Mental Illness – It’s Not Talked About

Anti_Stigmatization.jpgAre you reading this at work during your lunch break? Has anyone come into the lunchroom to tell you about the cold they had lately, or their children’s chicken pox, or their aging father’s hip replacement?

I bet this happens quite a bit. Just about everyone talks about these maladies, small and large, fleeting or chronic.

When’s the last time you tossed a “How ya doin’?” at a co-worker, and instead of talking about that flu that just doesn’t seem to go away, she mentioned casually, “Ah, well, I’m going through another depression, don’t you just hate that?”

Now I bet that this has just about never happened to you. And if it did, chances are you’d be startled and wouldn’t know what to say.

According to the Canadian Mental Health Association, in Canada, one in five of us will experience a mental health problem during our lifetime. One in eight will be hospitalized due to a mental illness. A University of Toronto study in 2004 estimated that 8%, or one out of twelve employees, were dealing with diagnosable mental health issues. (Note: while this is written from a Canadian perspective, very similar statistics hold true for the U.S.)

That means that if you, like the average Canadian, work at a place that employs 45 employees, between three and four are likely to be struggling with issues such as depression, anxiety, schizophrenia or an eating disorder.

In other words, mental illness is not uncommon.

So why does nobody talk about it?

Most of us know very little about mental illness, and ignorance breeds fear. Fear breeds avoidance. Avoidance breeds more ignorance. It’s a vicious cycle. And vicious cycles breed more vicious cycles: The ignorance that prevents us from learning more about mental illness does not only create more fear and avoidance in us, but also prevents people who have a mental illness from talking about it. This makes them more afraid, and therefore more prone to isolate from people who they feel don’t understand them – and that exacerbates the symptoms of mental illness.

Some think that it is not the mental illness itself that creates suffering but how we think about it and react to it. There is a difference between pain and suffering. Pain is the immediate feeling of dis-ease in the body or mind, our neurons firing in such a way as to tell us that there is something wrong, that we must pay attention and react to set things right. Suffering comes in the aftermath of immediate pain, or in the anticipation of pain.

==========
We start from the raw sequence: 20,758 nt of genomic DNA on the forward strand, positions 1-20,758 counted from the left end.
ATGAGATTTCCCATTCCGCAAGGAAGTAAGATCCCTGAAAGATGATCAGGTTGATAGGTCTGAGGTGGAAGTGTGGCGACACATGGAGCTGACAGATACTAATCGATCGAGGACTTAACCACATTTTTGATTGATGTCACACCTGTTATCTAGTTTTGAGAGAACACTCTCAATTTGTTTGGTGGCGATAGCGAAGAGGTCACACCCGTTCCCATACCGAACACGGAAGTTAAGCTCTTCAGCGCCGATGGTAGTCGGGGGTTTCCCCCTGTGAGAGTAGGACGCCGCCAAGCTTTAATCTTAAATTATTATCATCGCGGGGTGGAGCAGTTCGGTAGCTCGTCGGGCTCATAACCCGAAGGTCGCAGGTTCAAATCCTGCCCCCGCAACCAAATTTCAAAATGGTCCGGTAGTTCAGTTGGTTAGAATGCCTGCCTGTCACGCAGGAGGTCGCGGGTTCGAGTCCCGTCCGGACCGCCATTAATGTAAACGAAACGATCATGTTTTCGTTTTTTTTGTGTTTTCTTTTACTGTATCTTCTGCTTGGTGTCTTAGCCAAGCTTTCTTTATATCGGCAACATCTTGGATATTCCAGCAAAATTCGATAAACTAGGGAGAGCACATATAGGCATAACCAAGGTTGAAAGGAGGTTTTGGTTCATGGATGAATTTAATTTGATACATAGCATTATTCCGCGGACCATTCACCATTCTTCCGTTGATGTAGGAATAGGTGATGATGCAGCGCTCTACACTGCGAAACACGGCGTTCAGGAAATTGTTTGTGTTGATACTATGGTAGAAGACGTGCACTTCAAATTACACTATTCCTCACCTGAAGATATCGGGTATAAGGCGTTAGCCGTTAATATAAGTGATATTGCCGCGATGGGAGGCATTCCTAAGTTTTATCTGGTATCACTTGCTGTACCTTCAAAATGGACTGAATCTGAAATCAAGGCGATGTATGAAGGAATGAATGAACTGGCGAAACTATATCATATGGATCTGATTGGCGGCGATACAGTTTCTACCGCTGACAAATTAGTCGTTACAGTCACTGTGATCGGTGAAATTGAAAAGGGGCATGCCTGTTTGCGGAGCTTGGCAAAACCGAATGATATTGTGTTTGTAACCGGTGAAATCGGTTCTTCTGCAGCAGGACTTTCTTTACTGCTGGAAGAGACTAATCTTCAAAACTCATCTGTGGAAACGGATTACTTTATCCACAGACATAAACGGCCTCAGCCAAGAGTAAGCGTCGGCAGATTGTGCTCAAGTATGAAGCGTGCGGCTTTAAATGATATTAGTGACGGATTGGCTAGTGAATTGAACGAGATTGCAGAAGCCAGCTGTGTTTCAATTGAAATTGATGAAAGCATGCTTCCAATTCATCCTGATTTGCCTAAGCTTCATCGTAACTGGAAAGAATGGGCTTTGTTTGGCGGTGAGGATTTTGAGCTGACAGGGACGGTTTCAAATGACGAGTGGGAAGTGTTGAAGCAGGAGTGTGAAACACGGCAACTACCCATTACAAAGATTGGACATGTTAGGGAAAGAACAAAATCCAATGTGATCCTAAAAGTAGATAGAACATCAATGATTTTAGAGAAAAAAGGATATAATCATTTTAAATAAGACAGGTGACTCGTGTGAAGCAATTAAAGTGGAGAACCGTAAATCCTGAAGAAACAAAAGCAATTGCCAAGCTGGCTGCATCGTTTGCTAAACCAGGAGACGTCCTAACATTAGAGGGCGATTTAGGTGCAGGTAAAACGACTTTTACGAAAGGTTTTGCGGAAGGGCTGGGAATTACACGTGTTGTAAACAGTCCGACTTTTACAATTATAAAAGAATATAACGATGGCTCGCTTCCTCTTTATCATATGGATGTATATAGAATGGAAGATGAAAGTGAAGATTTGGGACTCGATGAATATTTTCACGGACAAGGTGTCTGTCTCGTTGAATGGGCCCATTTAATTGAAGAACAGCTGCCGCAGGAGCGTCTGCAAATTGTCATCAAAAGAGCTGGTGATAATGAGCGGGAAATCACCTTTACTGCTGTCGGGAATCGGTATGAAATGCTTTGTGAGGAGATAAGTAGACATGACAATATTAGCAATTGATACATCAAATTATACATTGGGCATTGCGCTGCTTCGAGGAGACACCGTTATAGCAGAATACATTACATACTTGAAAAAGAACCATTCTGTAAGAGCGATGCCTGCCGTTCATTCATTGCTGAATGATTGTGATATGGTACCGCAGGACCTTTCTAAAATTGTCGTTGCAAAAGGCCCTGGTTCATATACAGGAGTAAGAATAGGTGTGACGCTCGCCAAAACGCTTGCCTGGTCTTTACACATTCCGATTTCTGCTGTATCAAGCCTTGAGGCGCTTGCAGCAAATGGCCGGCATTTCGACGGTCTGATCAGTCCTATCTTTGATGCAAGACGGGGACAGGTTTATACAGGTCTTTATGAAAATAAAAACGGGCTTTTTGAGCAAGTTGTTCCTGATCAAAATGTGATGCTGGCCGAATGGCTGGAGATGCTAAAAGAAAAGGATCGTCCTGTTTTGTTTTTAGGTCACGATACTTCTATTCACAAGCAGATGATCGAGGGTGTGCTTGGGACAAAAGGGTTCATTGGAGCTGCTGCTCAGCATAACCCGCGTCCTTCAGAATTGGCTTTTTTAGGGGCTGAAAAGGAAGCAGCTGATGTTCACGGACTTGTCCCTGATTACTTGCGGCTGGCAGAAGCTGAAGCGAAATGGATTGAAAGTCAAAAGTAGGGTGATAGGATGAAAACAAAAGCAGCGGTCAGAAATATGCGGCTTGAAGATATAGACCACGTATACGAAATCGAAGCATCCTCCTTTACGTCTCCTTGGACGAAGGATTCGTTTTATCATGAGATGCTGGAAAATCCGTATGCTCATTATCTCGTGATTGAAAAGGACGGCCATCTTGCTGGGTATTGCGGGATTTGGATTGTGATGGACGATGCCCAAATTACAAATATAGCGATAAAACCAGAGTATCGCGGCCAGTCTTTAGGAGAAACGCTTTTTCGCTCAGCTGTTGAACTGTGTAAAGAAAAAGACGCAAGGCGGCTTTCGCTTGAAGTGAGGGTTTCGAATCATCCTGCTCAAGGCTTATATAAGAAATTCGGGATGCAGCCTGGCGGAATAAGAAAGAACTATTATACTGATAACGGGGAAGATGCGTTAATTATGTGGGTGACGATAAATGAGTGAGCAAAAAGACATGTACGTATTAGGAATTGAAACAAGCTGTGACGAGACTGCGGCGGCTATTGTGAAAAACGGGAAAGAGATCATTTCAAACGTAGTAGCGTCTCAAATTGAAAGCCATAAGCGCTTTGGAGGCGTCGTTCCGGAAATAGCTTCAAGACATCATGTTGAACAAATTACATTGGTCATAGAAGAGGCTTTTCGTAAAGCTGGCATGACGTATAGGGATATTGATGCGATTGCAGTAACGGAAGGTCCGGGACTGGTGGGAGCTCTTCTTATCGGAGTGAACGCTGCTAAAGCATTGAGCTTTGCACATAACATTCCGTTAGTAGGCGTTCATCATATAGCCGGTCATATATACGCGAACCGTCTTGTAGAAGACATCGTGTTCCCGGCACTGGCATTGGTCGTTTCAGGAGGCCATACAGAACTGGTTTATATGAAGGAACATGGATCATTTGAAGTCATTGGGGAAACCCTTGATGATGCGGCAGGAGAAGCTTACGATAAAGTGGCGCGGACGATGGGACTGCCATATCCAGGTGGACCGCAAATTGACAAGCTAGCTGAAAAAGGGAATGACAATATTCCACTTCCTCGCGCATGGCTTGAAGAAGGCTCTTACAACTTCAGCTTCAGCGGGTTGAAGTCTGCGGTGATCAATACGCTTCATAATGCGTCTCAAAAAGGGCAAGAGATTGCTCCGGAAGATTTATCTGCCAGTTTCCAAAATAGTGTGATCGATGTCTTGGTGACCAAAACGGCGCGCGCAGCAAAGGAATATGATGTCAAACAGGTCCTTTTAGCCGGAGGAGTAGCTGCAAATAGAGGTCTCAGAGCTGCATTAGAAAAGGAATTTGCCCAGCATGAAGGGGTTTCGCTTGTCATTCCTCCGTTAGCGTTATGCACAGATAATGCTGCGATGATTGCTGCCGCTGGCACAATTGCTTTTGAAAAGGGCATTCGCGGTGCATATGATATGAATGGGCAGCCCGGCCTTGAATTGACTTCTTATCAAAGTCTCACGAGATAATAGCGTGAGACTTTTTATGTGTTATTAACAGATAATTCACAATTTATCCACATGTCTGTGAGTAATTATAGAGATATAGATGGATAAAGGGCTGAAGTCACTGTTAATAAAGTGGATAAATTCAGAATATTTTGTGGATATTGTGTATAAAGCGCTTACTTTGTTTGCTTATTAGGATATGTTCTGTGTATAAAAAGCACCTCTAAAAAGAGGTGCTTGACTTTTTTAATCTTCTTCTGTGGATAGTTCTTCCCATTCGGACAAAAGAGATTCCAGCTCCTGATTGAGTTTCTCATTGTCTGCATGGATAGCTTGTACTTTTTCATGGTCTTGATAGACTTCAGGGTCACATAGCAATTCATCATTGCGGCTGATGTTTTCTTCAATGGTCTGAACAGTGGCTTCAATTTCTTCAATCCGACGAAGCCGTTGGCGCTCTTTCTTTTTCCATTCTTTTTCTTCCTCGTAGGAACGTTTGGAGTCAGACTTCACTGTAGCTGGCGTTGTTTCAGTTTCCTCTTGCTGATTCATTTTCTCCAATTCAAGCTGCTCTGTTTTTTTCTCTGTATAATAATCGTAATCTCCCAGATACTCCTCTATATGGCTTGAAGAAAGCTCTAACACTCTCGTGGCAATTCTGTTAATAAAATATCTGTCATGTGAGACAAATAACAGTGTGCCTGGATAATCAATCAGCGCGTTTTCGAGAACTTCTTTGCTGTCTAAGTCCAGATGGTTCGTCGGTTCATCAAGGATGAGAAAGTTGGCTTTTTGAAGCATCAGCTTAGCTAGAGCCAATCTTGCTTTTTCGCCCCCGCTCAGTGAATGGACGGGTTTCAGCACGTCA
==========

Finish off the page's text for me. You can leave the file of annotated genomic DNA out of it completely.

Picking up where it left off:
Here’s an example. Have you stubbed your toe lately? It really hurts, doesn’t it? The pain is intense, it lasts for a minute or so, and then it’s over, and you completely forget about it. If you can, you move the obstacle that made you stub your toe. Period. That’s acute pain. Now compare that to, say, an abscessed tooth. The pain itself is probably not as intense as the stubbed toe. But it doesn’t go away. You don’t really want to eat anything. When you reach the point where you’re so grouchy that you snap at your spouse, and when the pain gets so insistent that you’re ready to sell your Grandmother’s soul to make it go away, that’s the beginning of suffering. It’s the emotional reaction to the pain.

Most mental “pain” is like the abscessed tooth. It can quickly tip over into suffering. Can you imagine having an abscessed tooth but you can’t really tell anyone that’s why you need a day off and you’re expected to munch on the peanuts that everyone else is eating (because nobody is supposed to have problems with their teeth)? Would that make you feel angry, inferior, isolated? That is suffering, it’s not pain. And that’s what happens to the close to two million Canadian workers who experience mental illness.

When our co-workers suffer, it’ll eventually impact all of us. It definitely impacts the bottom-line: A recent estimate of the cost of mental illness in Canada was set at $16 billion. The cost has only increased since then.

If you want to be on the forefront of those who want to stop the viscous cycle around mental health, all you have to do is inform yourself. The Canadian Mental Health Association, the Government of British Columbia site on mental health or Mental Health Works might be a place to start.

Isabella Mori

Isabella Mori is a psychotherapist in private practice in Vancouver. She has been working in the field of mental health, counseling, psychotherapy and movement therapy for 18 years.
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